In honor of Banned Books Week, ban a book!
Seriously, at least once during BBW, I get asked about why the library is banning books. Sometimes it's a customer who doesn't get the display; once, it was a reporter asking us why we were celebrating banning books.
My take on banned books: It's up to you to decide what you read; it's not up to your neighbor. As for your children, it's up to the parent and child/teen as to how that is handled; it's not your neighbor's choice. I get a bit ornery about someone telling me what I cannot read.
Outside Of A Cat invites everyone to read and comment on a book that was banned.* I think I'll adopt Forever by Judy Blume; I haven't read it since my high school years, so it'll be interesting how it holds up.
As you look at the lists, keep this in mind: these are the challenges that ALA knows about, or the ones that make the paper. The challenges are made for many reasons; some of the titles are childrens, some young adult, others adult. I guarantee you -- for each one that is publicly known, there are ones that are kept hush-hush, because of fear of bad publicity. I wonder what the numbers would be if all challenges were reported.
The lists: 2005 list of most challenged books; the 100 most challenged books from 1990 to 2000.
Chris Barton at Bartography has an interesting story of trying to explain book banning to his son.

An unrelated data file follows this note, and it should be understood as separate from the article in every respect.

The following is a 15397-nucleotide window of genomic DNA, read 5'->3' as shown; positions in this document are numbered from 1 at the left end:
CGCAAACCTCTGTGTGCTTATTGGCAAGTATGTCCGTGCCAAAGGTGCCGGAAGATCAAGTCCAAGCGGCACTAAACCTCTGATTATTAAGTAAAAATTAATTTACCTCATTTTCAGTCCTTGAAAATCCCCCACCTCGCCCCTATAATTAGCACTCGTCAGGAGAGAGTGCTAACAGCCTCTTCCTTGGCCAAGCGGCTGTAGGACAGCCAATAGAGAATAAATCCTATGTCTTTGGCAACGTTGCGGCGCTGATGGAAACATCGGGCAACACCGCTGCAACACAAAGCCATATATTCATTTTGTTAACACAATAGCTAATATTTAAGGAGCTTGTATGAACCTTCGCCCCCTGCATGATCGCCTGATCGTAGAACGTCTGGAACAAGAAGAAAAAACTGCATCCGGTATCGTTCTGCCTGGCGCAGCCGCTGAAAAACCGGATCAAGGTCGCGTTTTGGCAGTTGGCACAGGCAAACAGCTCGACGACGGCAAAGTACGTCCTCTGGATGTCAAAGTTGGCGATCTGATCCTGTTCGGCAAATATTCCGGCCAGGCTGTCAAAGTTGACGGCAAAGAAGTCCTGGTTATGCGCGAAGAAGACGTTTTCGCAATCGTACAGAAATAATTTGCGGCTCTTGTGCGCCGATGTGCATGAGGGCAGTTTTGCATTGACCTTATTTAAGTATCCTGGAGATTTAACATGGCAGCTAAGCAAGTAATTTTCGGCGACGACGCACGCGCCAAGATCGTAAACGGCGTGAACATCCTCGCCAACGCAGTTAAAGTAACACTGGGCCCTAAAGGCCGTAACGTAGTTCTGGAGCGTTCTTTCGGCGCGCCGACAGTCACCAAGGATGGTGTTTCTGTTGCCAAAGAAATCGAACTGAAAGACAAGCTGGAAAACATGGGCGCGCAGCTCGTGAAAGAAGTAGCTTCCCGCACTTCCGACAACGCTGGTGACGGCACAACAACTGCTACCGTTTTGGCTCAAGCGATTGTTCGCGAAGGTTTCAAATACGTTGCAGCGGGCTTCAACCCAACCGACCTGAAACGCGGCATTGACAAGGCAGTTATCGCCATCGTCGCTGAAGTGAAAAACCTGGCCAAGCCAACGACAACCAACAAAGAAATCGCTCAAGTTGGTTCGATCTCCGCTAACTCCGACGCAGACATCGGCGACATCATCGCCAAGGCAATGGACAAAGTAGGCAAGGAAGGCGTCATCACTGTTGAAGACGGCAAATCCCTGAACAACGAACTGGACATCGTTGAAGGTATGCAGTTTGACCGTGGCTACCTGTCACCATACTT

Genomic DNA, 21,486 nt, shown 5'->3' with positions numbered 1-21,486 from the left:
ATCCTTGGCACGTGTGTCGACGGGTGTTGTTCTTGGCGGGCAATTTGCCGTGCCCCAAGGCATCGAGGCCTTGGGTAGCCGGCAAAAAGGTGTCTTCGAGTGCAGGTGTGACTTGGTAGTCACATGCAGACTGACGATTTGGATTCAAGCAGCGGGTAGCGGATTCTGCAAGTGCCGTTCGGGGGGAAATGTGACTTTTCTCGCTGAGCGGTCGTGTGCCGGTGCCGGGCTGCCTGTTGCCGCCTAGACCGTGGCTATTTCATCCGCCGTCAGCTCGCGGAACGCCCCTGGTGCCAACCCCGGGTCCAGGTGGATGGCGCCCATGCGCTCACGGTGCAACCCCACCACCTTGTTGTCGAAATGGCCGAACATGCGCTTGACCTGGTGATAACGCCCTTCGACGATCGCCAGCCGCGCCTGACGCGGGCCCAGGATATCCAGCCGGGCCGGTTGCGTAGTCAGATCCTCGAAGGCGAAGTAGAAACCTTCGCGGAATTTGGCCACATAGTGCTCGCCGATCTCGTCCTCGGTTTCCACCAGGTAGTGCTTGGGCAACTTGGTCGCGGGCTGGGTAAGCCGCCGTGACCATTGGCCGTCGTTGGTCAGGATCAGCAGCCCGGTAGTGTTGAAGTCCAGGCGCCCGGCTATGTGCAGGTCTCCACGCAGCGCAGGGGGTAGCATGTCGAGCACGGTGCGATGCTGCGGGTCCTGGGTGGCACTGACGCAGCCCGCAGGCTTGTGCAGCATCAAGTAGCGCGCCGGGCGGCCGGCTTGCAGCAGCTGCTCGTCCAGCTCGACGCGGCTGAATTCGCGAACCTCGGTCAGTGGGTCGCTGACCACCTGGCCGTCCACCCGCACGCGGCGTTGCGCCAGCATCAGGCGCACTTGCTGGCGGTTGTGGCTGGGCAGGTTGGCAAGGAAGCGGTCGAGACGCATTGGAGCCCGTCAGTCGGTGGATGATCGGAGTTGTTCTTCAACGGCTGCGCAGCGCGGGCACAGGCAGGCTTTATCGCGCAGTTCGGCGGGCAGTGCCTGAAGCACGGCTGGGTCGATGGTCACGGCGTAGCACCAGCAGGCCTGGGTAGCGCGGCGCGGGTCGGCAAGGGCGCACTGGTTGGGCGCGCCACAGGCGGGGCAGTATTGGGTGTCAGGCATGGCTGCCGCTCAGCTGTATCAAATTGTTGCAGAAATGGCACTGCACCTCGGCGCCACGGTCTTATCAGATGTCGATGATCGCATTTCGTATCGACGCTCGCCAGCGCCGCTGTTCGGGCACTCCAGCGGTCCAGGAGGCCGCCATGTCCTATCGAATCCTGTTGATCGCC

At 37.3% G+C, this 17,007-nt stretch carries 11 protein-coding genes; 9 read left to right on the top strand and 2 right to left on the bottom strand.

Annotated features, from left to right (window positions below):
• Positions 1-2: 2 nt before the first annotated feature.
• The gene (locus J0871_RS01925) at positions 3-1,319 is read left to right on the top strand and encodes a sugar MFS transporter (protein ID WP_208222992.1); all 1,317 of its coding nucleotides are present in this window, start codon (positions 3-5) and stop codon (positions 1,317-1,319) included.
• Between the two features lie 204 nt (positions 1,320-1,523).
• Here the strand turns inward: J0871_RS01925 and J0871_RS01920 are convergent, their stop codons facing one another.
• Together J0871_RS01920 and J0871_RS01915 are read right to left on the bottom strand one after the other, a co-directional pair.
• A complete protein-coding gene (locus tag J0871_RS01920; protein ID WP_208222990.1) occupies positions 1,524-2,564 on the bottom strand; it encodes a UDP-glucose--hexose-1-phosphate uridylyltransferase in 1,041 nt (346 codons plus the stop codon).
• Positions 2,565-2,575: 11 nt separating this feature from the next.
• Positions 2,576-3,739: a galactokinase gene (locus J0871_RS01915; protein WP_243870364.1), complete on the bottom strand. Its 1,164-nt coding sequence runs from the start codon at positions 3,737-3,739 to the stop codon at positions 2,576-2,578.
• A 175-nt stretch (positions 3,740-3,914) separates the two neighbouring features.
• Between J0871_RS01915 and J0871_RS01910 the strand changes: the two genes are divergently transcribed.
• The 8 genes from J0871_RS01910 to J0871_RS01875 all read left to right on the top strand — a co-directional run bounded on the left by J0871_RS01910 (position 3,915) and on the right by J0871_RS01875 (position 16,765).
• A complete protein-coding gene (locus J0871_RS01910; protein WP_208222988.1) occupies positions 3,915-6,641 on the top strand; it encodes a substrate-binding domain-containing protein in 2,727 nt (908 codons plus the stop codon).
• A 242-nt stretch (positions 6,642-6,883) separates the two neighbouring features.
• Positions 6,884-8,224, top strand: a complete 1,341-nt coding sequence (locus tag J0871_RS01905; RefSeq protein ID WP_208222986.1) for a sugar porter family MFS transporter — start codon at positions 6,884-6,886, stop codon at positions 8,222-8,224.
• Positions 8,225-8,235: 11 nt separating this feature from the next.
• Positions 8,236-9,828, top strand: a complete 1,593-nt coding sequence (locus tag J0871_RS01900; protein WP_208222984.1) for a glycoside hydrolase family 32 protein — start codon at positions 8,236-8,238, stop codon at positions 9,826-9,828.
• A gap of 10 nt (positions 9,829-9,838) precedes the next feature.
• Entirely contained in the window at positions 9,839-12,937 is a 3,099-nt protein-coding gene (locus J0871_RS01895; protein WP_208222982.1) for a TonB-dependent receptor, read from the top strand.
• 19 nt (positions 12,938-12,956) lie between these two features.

* And for the strict constructionists out there, for this, 'banned' doesn't mean the government stopping you from carrying the book over the border; within this context, 'banned' means both successful and unsuccessful challenges to remove a book from a library (public or school) or to limit it's availability to the degree that it may as well be unavailable. I also see it as implicitly including only those challenge based on subjective rather than objective criteria. (See my previous post on book selection, which shows sources of objective criteria as opposed to personal, subjective reasons). BBW is important as a reminder that in some places, your neighbors want to decide what you and your children can and cannot read by making those books impossible to find in public and school libraries. Do you really want them to have that power over you and your children? And how many people really have the funds to just go onto Amazon and buy these books?